NE at 7 mph
Written by Erren Harter
If this was the Breakfast Quiz and the question was “who first coined the name – The Flint Hills?” Would you have an answer?
I do because my friend Wikipedia always has lots of interesting facts.
Explorer Zebulon Pike gets the credit for the Flint Hills and also for Pike’s Peak!
More Flint Hills facts after telling you about the Gator Rally Bobbi and I participated in earlier this month. The Rally hosted by Prairie Land Partners and their dedicated staff is a unique opportunity we have because we live near the beautiful Flint Hills.
On Thursday, our night, some 27 Gators took off from the cattle pens 16 miles south on the Kansas Turnpike. Four incredible hours later we had traversed nearly 40 miles over some of the most gorgeous land anywhere.
We were lucky because the recent rains added vibrant colors to this amazing place.
The Flint Hills historically known as Bluestem Pastures or Blue Stem Hills, is a region in southeast Kansas named for the abundant residual flint (or chert) eroded from the bedrock that lies near or at the surface. The region includes a band of hills in eastern Kansas stretching into north-central Oklahoma, it has the most dense coverage of intact tallgrass prairie in North America.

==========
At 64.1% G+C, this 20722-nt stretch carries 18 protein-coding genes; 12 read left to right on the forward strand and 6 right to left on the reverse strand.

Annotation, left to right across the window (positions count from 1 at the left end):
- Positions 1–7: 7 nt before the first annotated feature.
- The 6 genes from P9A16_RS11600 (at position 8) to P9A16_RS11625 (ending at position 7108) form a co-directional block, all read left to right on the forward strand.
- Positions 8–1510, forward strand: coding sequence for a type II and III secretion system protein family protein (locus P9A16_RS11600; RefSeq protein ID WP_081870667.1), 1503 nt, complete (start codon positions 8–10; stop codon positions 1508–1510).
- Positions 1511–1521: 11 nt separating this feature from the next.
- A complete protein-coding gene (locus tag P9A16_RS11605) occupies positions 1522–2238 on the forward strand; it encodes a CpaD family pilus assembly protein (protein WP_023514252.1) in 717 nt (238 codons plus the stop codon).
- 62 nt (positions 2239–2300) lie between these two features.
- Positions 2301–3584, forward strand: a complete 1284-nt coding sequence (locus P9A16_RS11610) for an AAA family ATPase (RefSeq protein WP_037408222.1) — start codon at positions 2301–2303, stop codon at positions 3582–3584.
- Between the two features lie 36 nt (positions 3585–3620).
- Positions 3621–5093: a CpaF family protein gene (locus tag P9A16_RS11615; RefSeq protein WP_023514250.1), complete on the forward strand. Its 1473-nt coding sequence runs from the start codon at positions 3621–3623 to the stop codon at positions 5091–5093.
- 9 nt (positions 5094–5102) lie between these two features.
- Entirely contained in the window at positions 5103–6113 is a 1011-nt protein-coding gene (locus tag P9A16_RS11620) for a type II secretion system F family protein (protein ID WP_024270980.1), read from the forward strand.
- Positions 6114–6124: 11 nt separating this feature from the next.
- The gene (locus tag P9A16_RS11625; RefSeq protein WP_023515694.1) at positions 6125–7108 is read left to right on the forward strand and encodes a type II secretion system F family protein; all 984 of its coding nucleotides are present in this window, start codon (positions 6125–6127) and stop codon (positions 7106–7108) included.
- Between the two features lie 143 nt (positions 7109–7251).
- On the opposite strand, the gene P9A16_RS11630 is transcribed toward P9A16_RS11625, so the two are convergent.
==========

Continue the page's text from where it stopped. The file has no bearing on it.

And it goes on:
The highest point in the Flint Hills is Butler County High Point, with an elevation of 1680 feet. The Flint Hills span 199 miles by 81 miles.
Our journey paused for dinner near Teterville and then Teter Rock for pictures. Where’s Teterville you ask? O, that’s just west of Thrall.
The trip back to the cattle pens led us through what my dad used to call the “oil patch.” I’m not sure we were on any of his old leases, but the smell and the sights and sounds of oil being pumped from this rocky soil was nostalgic for me.
The Gator Rally is a big undertaking for Prairie Land Partners encompassing 5 nights with stunning results. Not only did dozens of people get to see the Flint Hills up close and personal; three organizations – Big Brothers/Big Sisters; the Senior Center and C.A.L.M. – shared over $37,000 from the event. Our hosts deserve a big thank you.
Last thought: Let’s call it 40 miles in a Gator and my butt was sore, my back worse, my eyes swollen from the dust and my face covered with what was close to mud. My thought - If 40 miles in Gator felt like this - what must 200 miles on a bike on gravel feel like?
I now have even greater respect for both our magnificent Flint Hills and the DK 200 riders.
I’m Steve Sauder with “Something to Think About.”